PHP - - By AJ Makoni

How I Faked Scheduled Database Dumps Without Cron

So there I was, stuck with a handful of problems. I had to find a way to use the platform I had available (Windows XP), keep sensitive passwords hidden from users, and enable periodic cron operations like backing up the database.

My favorite server bundle XAMPP doesn’t come with cron services for Windows. I looked into UniServer, and though it looked pretty cool, it needed additional support to run on XP and I would need to change ionCube loaders for different platforms. Worse, as long as the user had access to the physical server, they could easily see the root MySQL password by clicking on the mysql tab in the UniServer GUI (and time was not on my hand to learn how to disable that).

I almost used WampServer, but then I remembered all the headaches it gave me the last time I used it.

I came across an open-source program called MySqlDumper which I was happy to find, but which also wasn’t without its problems. When performing a database restoration for example, it was capable of displaying everything about all the databases on the server and offered options to drop them. The program was to be installed in various institutions and would use the same root password.

I set my laptop aside and walked to the fridge, thinking of giving up on the cron idea during this first release of my project. But clients’ data backup can never be ignored. I opened the fridge and grabbed the closest bottle of juice; ignoring the glasses on the shelf, I took one big gulp of the juice that chocked me badly. As I turned looking around the boring room and trying to grasp my breath, suddenly an idea struck like lightening.

My program required a accurate username and password to present its features to the user, and there is one predefined user who is idle most of the time and does just two things: wipe stale database entries and restore the database when needed. According to my login procedure, each time a user successfully logs in the system automatically updates the last login date to the current date. And that was the hint I desperately needed.

The solution was to track the last login date of the idle superadmin user. If his last login was yesterday, then the system would call mysqldump to backup the database. So, I created the following code:

define("MYSQL_DUMP", "C:\xampp\mysql\bin\mysqldump.exe");
define("MYSQL_DUMP_ARGS", "--user=user --password=pass --opt database");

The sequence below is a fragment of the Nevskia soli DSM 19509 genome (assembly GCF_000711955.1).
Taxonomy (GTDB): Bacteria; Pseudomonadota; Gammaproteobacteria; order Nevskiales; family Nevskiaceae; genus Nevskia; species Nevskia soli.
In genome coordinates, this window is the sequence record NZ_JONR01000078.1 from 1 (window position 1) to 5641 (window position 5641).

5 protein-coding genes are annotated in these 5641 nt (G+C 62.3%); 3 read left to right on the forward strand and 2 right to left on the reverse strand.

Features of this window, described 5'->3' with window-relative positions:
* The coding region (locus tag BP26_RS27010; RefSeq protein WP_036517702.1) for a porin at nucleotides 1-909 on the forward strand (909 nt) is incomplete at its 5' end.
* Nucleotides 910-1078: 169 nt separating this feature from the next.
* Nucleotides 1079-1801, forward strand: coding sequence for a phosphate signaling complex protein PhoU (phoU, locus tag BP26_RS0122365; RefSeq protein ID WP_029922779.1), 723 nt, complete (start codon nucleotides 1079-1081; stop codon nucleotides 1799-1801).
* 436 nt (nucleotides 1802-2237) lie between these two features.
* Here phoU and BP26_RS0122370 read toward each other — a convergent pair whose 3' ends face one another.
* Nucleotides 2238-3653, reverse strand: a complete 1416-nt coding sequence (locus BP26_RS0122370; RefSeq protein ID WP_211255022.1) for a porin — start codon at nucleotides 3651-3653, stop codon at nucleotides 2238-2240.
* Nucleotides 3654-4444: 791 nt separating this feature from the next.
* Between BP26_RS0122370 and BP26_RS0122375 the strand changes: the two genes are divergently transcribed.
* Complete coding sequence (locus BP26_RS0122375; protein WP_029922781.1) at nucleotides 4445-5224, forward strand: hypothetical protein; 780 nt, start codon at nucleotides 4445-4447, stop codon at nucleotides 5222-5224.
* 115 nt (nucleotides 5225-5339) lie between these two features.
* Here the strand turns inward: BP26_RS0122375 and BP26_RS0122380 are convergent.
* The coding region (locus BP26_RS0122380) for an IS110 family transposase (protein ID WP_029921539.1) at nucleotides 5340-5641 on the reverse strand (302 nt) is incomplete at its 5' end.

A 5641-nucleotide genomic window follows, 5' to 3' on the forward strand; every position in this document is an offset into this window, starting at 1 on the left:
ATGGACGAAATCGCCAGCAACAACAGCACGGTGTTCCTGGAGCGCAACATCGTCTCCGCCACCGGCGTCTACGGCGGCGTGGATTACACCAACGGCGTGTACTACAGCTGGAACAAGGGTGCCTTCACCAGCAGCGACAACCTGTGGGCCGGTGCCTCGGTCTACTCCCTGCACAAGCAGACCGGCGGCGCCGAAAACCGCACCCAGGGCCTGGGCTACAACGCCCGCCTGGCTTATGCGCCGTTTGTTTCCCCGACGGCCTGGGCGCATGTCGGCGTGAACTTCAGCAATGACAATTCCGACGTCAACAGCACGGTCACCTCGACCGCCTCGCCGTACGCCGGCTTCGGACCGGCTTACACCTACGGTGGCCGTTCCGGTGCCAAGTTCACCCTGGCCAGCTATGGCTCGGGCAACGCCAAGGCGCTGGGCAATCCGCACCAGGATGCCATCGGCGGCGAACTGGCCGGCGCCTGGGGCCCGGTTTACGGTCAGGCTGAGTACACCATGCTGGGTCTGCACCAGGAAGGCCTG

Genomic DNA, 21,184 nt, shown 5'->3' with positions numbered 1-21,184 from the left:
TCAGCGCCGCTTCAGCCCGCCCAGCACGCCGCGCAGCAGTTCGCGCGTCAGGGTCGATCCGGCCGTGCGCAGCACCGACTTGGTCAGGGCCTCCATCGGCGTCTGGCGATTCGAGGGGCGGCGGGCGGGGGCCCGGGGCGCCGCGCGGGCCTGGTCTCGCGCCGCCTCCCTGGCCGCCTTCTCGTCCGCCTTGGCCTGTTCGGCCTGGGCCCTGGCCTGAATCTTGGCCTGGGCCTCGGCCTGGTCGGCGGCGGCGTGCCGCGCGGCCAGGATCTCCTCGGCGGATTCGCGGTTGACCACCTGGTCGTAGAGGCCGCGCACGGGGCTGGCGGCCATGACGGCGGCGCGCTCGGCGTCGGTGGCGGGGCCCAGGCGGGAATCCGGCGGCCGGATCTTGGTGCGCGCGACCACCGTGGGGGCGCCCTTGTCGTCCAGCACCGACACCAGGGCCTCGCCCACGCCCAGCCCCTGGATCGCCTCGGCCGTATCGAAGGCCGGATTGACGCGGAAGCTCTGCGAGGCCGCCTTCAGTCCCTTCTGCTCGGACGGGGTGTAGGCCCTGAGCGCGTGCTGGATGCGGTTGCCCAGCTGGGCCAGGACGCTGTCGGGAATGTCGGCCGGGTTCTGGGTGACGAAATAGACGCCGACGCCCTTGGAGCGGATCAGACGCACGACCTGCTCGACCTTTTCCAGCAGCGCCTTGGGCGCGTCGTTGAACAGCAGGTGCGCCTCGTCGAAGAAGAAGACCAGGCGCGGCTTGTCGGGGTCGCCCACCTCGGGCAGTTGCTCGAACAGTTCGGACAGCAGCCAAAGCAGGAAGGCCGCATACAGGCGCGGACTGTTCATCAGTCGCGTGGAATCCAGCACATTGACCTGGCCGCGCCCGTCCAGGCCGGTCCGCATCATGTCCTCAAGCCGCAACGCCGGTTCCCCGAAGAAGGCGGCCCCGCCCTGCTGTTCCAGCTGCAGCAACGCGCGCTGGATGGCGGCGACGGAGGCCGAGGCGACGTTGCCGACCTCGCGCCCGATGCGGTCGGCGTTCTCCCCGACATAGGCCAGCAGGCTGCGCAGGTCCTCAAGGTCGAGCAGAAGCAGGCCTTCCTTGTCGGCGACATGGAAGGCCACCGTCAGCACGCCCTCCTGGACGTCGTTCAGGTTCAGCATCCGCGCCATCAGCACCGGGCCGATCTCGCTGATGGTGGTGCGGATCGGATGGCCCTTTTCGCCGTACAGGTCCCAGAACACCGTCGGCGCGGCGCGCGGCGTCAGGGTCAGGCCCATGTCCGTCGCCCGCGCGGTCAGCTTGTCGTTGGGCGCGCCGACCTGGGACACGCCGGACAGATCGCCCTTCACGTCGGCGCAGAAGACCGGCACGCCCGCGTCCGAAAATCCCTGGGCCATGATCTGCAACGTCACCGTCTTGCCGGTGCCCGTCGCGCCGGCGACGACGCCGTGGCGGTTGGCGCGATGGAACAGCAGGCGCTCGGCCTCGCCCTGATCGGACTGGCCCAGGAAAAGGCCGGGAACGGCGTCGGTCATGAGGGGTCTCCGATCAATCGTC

define("MYSQL_DUMP_OUT", "..\system\" . date("l") . ".sql");

$result = $db->query("SELECT last_login FROM users WHERE username = 'superadmin'");
$check = $result->fetchColumn();

if ($check < strtotime(date("Y-m-d 00:00:00"))) {
    $backup = MYSQL_DUMP . " " . MYSQL_DUMP_ARGS . " > " .
    exec($backup, $out);

    if ($_POST["username"] != "superadmin") {
        $db->query("UPDATE USER SET last_login = NOW() WHERE username = 'superadmin'");

This handful of lines of code was my solution. The first part of the routine checks the the last login time of the superadmin account. If last login occurred today then the second part will be ignored. Otherwise, the backup is made and the last login time for the superadmin account is updated to today.

In addition to possibly wiping out the entire database, the superadmin user also is able to restore backups, which is why I checked who was logging in before updating the last login time. When the superadmin account logs in regularly, his last login time will be updated by the login code, so either way the field will be updated for him.

It’s amazing how sometimes the most perplexing problems have a simple and elegant solution. One thing I do when I’m stack is to run through all of the processes of the program looking for the convenient hook or loophole. This particular solution may not be for everyone, but it works well enough for my problem and allowed me to use the existing platform that was available to me and still keep sensitive passwords out of site from general users. Thanks for letting me share, and if anything I hope it encourages you to find creative solutions in your own day-to-day programming problems.

Image via Africa Studio / Shutterstock